What steps taken to control prevailing smog, LHC asks govt

LAHORE: Chief Justice of Lahore High Court (LHC) Syed Mansoor Ali Shah on Monday ordered the secretary environment to inform the court about steps being taken to control the prevailing smog. The chief justice also directed the secretary to give an action plan regarding tree plantation. The CJ observed that due to urban development, hundreds of trees had been cut in Lahore which had contributed to pollution levels to exponential height.

During the proceeding on petitions of Pakistan Tehreek-e-Insaf Lahore President, Barrister Walid Iqbal, and others on Monday, the chief justice directed the secretary environment Saif Anjum to appear within 30 minutes in the courtroom. Saif Anjum appeared and submitted the notified smog policy signed by the chief minister. He said the law secretary had notified the smog policy in the official gazette.

Moreover, six air monitoring stations have been made functional to determine how much India was contributing to smog spillover effects in Punjab. He said that at present, there was no scientific data available to determine the air pollution level.

The chief justice expressed his displeasure that there was no scientific data available. The secretary environment submitted that action had been initiated against industrial owners who are contributing to green house gas emissions and furthermore awareness campaigns have been initiated in the media and schools how to overcome smog effect. He said that according to the policy, the air monitoring system would be expanded across Punjab; pollution charge rules 2001 would be enforced along with environmental laws.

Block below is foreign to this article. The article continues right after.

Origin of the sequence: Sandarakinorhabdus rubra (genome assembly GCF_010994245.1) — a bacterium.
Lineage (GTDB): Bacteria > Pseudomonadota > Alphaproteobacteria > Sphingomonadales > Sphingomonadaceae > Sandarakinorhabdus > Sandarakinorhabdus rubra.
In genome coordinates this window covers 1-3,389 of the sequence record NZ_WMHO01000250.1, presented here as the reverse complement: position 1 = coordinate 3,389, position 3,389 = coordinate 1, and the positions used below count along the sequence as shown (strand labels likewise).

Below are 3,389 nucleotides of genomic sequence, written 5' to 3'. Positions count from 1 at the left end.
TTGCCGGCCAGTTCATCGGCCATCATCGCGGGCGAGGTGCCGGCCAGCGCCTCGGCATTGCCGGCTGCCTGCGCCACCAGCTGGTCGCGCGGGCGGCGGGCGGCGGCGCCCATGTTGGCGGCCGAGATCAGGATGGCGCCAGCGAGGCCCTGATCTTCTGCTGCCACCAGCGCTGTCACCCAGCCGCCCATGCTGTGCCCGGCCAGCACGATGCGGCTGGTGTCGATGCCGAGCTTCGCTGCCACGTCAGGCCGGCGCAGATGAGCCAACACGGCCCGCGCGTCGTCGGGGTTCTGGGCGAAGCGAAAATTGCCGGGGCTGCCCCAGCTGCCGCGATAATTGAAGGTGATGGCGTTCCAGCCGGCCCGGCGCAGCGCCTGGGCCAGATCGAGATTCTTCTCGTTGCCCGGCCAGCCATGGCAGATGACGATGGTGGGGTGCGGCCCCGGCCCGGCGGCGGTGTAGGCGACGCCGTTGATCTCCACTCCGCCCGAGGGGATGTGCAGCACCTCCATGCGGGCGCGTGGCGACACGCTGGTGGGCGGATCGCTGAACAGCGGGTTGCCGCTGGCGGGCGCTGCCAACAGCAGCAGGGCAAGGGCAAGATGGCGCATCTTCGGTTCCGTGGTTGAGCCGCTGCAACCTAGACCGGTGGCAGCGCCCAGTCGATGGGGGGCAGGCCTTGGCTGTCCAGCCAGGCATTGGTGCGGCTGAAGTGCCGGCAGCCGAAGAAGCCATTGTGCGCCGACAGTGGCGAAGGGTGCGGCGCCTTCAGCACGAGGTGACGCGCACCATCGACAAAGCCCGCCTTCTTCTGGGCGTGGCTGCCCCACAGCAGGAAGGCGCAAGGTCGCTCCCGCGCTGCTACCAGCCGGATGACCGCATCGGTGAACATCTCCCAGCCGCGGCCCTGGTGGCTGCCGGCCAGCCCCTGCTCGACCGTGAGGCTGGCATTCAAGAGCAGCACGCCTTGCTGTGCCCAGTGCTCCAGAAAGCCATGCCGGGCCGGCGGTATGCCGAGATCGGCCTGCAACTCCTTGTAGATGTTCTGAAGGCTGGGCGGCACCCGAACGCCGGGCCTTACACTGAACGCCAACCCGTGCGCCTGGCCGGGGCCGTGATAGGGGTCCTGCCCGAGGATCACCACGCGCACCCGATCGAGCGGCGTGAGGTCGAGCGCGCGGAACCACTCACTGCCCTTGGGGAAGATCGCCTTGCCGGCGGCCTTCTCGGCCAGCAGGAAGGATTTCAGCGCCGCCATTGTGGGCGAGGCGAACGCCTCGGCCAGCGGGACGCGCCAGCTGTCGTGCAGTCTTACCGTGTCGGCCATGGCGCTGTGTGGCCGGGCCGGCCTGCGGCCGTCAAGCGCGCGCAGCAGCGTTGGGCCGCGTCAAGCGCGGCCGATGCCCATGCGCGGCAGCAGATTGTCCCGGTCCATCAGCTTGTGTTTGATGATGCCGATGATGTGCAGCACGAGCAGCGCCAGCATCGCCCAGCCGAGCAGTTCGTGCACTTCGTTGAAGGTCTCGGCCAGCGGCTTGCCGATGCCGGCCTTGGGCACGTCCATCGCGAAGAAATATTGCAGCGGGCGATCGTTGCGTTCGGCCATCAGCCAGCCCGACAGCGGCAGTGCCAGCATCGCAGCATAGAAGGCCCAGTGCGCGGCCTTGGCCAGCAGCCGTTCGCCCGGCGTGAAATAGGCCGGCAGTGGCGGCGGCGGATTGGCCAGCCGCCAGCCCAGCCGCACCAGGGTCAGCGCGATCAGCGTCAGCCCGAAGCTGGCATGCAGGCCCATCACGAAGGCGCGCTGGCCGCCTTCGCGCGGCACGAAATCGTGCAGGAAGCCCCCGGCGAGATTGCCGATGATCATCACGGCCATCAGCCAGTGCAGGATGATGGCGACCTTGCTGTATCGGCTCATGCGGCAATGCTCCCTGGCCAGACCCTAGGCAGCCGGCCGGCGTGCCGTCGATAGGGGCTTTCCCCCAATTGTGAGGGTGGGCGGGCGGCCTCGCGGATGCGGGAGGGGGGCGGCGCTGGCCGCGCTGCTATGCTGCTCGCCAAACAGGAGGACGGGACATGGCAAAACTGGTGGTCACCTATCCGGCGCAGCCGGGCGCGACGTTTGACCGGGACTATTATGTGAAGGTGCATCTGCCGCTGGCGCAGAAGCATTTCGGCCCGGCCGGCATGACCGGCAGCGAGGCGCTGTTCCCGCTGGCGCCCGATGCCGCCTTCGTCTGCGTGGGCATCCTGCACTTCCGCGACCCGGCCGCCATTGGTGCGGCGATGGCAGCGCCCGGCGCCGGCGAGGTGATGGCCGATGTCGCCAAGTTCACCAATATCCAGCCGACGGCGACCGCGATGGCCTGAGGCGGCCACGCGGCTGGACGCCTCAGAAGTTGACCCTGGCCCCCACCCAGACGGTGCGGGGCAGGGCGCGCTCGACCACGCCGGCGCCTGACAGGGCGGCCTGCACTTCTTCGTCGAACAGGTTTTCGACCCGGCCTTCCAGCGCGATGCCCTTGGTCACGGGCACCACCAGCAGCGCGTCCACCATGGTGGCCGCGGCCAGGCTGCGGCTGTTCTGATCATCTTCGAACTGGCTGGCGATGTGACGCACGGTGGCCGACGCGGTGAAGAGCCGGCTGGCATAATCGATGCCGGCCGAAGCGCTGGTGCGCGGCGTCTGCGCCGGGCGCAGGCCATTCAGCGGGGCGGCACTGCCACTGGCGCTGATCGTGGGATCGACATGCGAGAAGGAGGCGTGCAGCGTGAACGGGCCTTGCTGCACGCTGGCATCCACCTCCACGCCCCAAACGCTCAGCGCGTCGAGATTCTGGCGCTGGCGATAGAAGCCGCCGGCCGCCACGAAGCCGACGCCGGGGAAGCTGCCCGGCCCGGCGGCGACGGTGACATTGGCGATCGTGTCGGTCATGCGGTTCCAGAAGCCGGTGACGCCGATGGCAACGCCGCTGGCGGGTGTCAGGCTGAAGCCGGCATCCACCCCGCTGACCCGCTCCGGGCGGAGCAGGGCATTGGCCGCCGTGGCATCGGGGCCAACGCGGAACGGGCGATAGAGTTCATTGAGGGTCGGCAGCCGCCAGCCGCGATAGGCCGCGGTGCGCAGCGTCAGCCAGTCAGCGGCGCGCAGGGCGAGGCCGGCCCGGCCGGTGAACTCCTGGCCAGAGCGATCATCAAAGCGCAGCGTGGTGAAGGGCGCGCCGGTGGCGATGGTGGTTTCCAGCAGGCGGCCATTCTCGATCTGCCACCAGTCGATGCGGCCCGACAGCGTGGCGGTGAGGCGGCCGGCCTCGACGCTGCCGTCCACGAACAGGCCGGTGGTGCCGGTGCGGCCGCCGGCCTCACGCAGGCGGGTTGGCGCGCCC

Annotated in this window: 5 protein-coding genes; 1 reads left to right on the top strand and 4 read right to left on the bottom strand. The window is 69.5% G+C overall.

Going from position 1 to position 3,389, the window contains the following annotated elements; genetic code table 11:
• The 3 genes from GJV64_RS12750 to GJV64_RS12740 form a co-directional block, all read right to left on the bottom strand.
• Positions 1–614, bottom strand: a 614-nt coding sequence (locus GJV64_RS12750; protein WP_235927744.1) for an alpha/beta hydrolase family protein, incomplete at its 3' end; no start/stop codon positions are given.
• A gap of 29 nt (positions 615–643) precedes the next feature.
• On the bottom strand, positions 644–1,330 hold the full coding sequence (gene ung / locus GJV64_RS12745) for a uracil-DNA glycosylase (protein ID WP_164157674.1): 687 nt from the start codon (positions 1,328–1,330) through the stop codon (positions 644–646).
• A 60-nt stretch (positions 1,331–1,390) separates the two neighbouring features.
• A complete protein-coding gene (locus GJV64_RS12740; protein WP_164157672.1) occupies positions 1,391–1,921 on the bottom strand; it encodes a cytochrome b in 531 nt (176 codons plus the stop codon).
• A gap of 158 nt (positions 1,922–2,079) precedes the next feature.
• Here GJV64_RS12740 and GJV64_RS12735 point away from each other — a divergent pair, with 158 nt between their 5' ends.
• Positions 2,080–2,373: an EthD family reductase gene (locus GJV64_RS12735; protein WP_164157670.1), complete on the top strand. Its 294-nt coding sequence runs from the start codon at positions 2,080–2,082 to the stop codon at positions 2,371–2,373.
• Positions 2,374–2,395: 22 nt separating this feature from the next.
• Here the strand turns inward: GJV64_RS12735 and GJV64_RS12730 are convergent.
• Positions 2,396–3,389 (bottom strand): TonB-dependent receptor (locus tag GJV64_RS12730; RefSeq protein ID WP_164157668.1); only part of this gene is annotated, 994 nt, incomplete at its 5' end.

He informed with the upgradation of central laboratory, greater checks and balances would be imposed in collaboration with the LCCI on industrial units emitting green house gas emissions. He said that awareness campaigns on all media regarding protective measures would be launched and also in schools where children are likely to suffer.

Petitioner counsel Sheraz Zaka had submitted that in 1952 the great smog was faced
by London which thereafter implemented environmental laws and in 1956 implemented the Clean Air Act 1956. He argued that in order to curb air and noise pollution during the times of British Prime Minister Margaret Thatcher, coal industry in entire Britain was closed off.

He had said that in Pakistan, the reason behind the smog was the lack of enforcement of environmental laws and dysfunctional central laboratory in Lahore, which is due to the negligence of Punjab Environmental Protection Agency. He had submitted that the government had not taken any adequate awareness measures among the public. He had said that the Punjab environmental protection agency failed to perform its statutory obligations and enforce pollution charge rules and the federal government was flouting its international obligations under the Paris Agreement 2015.

He pointed out that even the EPA testing laboratory was not functioning. He requested that the provincial government and environmental protection agency should be asked whether the industrial activity taking place in the city was being scrutinised under the Pollution Charge Rules 2001 or the agency is performing its statutory obligations.

He requested to inquire from the authorities as to what remedial measures have been taken to address the prevailing weather condition arising from the toxic smog.